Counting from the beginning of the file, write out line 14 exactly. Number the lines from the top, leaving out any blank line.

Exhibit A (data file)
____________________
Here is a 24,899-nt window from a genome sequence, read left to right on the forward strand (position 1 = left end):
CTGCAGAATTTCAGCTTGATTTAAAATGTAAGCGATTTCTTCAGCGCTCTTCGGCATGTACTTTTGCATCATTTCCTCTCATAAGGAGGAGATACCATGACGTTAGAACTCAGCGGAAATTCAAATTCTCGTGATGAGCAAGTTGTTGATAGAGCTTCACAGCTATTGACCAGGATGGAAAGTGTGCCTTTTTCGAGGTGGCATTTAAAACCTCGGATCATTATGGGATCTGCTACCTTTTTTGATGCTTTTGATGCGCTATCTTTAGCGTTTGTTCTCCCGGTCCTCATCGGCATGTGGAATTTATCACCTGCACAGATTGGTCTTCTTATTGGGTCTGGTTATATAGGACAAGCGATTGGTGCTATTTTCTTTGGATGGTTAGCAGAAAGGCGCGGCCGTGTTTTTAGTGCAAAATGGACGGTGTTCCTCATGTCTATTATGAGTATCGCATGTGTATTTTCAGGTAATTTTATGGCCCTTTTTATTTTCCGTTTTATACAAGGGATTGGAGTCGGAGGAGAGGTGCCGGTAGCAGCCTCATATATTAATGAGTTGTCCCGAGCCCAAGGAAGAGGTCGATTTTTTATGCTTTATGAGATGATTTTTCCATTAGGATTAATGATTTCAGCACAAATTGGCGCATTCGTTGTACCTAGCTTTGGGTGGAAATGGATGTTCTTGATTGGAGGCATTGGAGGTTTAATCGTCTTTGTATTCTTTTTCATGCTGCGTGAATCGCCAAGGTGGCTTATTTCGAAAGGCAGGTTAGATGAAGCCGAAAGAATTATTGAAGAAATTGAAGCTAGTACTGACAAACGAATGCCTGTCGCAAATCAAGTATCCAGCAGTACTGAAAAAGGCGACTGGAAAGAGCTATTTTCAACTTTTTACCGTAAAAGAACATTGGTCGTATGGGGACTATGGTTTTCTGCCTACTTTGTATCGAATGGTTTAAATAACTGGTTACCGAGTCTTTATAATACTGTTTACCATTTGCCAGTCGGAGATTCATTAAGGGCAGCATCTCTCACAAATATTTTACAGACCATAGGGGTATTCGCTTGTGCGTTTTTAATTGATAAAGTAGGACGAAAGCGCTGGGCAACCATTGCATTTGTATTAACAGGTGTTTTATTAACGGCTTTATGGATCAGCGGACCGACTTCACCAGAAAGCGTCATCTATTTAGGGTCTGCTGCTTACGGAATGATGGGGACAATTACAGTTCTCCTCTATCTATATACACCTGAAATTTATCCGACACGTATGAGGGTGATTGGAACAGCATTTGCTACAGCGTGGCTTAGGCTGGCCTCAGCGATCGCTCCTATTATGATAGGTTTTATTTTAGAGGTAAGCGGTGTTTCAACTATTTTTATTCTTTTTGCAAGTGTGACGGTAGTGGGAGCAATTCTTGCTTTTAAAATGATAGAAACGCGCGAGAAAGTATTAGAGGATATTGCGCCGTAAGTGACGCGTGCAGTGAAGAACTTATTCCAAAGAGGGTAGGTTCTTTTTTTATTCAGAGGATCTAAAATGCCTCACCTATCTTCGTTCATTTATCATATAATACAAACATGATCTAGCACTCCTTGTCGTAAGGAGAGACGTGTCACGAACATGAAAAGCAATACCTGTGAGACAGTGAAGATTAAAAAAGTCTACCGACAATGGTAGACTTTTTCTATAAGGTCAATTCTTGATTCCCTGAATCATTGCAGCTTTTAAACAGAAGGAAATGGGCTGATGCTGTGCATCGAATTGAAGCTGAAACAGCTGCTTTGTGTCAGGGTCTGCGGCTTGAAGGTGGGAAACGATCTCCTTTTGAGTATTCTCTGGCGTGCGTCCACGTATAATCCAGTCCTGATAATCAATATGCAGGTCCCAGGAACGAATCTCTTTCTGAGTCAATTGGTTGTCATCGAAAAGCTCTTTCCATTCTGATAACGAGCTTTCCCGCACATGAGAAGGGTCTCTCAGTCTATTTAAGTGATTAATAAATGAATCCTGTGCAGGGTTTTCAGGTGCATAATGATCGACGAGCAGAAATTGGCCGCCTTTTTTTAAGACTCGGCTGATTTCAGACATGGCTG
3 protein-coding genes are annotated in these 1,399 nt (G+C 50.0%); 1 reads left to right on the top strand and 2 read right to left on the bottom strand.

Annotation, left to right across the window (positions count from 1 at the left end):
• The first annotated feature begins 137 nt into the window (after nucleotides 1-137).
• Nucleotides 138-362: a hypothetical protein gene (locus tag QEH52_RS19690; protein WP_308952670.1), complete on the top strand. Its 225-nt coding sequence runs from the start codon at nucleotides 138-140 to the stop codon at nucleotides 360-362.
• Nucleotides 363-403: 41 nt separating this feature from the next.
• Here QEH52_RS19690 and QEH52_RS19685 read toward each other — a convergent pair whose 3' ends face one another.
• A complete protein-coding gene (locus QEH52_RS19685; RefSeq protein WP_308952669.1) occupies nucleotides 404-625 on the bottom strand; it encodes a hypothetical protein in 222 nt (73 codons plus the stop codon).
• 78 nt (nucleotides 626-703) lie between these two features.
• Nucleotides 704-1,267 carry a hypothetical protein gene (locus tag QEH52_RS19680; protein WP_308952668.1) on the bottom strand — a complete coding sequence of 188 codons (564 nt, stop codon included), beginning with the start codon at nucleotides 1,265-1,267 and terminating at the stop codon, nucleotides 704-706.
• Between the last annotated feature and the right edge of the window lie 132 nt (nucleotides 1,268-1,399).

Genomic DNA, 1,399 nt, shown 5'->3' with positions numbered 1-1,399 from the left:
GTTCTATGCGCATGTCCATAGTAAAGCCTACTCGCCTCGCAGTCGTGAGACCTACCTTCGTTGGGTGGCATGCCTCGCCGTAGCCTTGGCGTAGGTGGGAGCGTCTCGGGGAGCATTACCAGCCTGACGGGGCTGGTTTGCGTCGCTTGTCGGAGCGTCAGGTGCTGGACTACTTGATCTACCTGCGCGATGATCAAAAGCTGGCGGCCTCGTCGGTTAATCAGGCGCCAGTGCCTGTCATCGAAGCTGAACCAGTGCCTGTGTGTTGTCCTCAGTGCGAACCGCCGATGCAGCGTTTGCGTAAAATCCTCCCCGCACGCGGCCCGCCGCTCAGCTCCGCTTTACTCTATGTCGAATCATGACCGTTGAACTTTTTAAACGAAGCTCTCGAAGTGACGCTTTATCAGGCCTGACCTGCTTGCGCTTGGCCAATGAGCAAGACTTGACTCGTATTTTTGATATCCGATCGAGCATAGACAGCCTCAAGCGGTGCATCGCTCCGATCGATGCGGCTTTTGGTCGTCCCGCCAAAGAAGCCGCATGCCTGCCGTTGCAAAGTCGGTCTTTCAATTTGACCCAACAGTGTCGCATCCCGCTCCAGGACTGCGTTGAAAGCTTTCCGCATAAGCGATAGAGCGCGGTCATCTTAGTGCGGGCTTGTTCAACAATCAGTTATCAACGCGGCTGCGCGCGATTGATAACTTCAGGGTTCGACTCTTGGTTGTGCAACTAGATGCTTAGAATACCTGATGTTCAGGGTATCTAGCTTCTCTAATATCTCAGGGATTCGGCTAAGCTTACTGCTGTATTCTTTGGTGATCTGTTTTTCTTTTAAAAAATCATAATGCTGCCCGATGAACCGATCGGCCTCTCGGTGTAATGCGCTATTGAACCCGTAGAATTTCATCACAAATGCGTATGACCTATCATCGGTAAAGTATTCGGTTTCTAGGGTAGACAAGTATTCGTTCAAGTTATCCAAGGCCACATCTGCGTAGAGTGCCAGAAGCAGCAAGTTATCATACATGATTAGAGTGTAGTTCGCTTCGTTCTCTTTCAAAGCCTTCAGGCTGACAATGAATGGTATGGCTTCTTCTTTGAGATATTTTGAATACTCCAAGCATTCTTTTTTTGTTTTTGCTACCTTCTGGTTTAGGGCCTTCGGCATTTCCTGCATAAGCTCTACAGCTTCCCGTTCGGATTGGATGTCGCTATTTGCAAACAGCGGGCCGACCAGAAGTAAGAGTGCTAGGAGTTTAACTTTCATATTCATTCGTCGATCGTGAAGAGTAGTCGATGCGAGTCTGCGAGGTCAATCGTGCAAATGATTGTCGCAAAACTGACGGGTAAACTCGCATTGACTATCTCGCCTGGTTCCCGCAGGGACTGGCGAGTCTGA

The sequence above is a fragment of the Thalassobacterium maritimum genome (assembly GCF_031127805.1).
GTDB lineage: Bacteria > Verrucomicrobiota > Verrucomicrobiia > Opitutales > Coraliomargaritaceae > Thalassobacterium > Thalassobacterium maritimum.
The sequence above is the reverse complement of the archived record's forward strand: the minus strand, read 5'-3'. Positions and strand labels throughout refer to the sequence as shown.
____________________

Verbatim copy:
GTTCTATGCGCATGTCCATAGTAAAGCCTACTCGCCTCGCAGTCGTGAGACCTACCTTCGTTGGGTGGCATGCCTCGCCGTAGCCTTGGCGTAGGTGGGAGCGTCTCGGGGAGCATTACCAGCCTGACGGGGCTGGTTTGCGTCGCTTGTCGGAGCGTCAGGTGCTGGACTACTTGATCTACCTGCGCGATGATCAAAAGCTGGCGGCCTCGTCGGTTAATCAGGCGCCAGTGCCTGTCATCGAAGCTGAACCAGTGCCTGTGTGTTGTCCTCAGTGCGAACCGCCGATGCAGCGTTTGCGTAAAATCCTCCCCGCACGCGGCCCGCCGCTCAGCTCCGCTTTACTCTATGTCGAATCATGACCGTTGAACTTTTTAAACGAAGCTCTCGAAGTGACGCTTTATCAGGCCTGACCTGCTTGCGCTTGGCCAATGAGCAAGACTTGACTCGTATTTTTGATATCCGATCGAGCATAGACAGCCTCAAGCGGTGCATCGCTCCGATCGATGCGGCTTTTGGTCGTCCCGCCAAAGAAGCCGCATGCCTGCCGTTGCAAAGTCGGTCTTTCAATTTGACCCAACAGTGTCGCATCCCGCTCCAGGACTGCGTTGAAAGCTTTCCGCATAAGCGATAGAGCGCGGTCATCTTAGTGCGGGCTTGTTCAACAATCAGTTATCAACGCGGCTGCGCGCGATTGATAACTTCAGGGTTCGACTCTTGGTTGTGCAACTAGATGCTTAGAATACCTGATGTTCAGGGTATCTAGCTTCTCTAATATCTCAGGGATTCGGCTAAGCTTACTGCTGTATTCTTTGGTGATCTGTTTTTCTTTTAAAAAATCATAATGCTGCCCGATGAACCGATCGGCCTCTCGGTGTAATGCGCTATTGAACCCGTAGAATTTCATCACAAATGCGTATGACCTATCATCGGTAAAGTATTCGGTTTCTAGGGTAGACAAGTATTCGTTCAAGTTATCCAAGGCCACATCTGCGTAGAGTGCCAGAAGCAGCAAGTTATCATACATGATTAGAGTGTAGTTCGCTTCGTTCTCTTTCAAAGCCTTCAGGCTGACAATGAATGGTATGGCTTCTTCTTTGAGATATTTTGAATACTCCAAGCATTCTTTTTTTGTTTTTGCTACCTTCTGGTTTAGGGCCTTCGGCATTTCCTGCATAAGCTCTACAGCTTCCCGTTCGGATTGGATGTCGCTATTTGCAAACAGCGGGCCGACCAGAAGTAAGAGTGCTAGGAGTTTAACTTTCATATTCATTCGTCGATCGTGAAGAGTAGTCGATGCGAGTCTGCGAGGTCAATCGTGCAAATGATTGTCGCAAAACTGACGGGTAAACTCGCATTGACTATCTCGCCTGGTTCCCGCAGGGACTGGCGAGTCTGA